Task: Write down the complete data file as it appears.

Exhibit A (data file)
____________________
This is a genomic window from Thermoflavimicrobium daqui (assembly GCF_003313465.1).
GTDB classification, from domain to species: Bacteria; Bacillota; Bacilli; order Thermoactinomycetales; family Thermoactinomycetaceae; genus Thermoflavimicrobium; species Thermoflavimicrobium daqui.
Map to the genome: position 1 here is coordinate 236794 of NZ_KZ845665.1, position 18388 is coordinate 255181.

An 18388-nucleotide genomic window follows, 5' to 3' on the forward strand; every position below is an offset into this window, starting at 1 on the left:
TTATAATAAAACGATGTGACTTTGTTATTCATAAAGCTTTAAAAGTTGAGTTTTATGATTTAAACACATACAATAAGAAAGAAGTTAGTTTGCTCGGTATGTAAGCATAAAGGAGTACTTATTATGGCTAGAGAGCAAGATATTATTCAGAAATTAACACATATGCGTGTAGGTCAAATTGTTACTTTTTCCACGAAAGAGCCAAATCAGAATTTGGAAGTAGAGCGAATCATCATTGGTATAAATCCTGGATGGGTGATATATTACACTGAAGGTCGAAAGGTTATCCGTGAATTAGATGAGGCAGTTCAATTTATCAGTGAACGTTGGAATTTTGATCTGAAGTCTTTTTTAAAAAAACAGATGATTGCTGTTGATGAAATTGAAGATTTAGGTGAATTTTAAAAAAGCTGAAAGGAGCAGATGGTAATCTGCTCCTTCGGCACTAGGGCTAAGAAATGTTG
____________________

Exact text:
This is a genomic window from Thermoflavimicrobium daqui (assembly GCF_003313465.1).
GTDB classification, from domain to species: Bacteria; Bacillota; Bacilli; order Thermoactinomycetales; family Thermoactinomycetaceae; genus Thermoflavimicrobium; species Thermoflavimicrobium daqui.
Map to the genome: position 1 here is coordinate 236794 of NZ_KZ845665.1, position 18388 is coordinate 255181.

An 18388-nucleotide genomic window follows, 5' to 3' on the forward strand; every position below is an offset into this window, starting at 1 on the left:
TTATAATAAAACGATGTGACTTTGTTATTCATAAAGCTTTAAAAGTTGAGTTTTATGATTTAAACACATACAATAAGAAAGAAGTTAGTTTGCTCGGTATGTAAGCATAAAGGAGTACTTATTATGGCTAGAGAGCAAGATATTATTCAGAAATTAACACATATGCGTGTAGGTCAAATTGTTACTTTTTCCACGAAAGAGCCAAATCAGAATTTGGAAGTAGAGCGAATCATCATTGGTATAAATCCTGGATGGGTGATATATTACACTGAAGGTCGAAAGGTTATCCGTGAATTAGATGAGGCAGTTCAATTTATCAGTGAACGTTGGAATTTTGATCTGAAGTCTTTTTTAAAAAAACAGATGATTGCTGTTGATGAAATTGAAGATTTAGGTGAATTTTAAAAAAGCTGAAAGGAGCAGATGGTAATCTGCTCCTTCGGCACTAGGGCTAAGAAATGTTG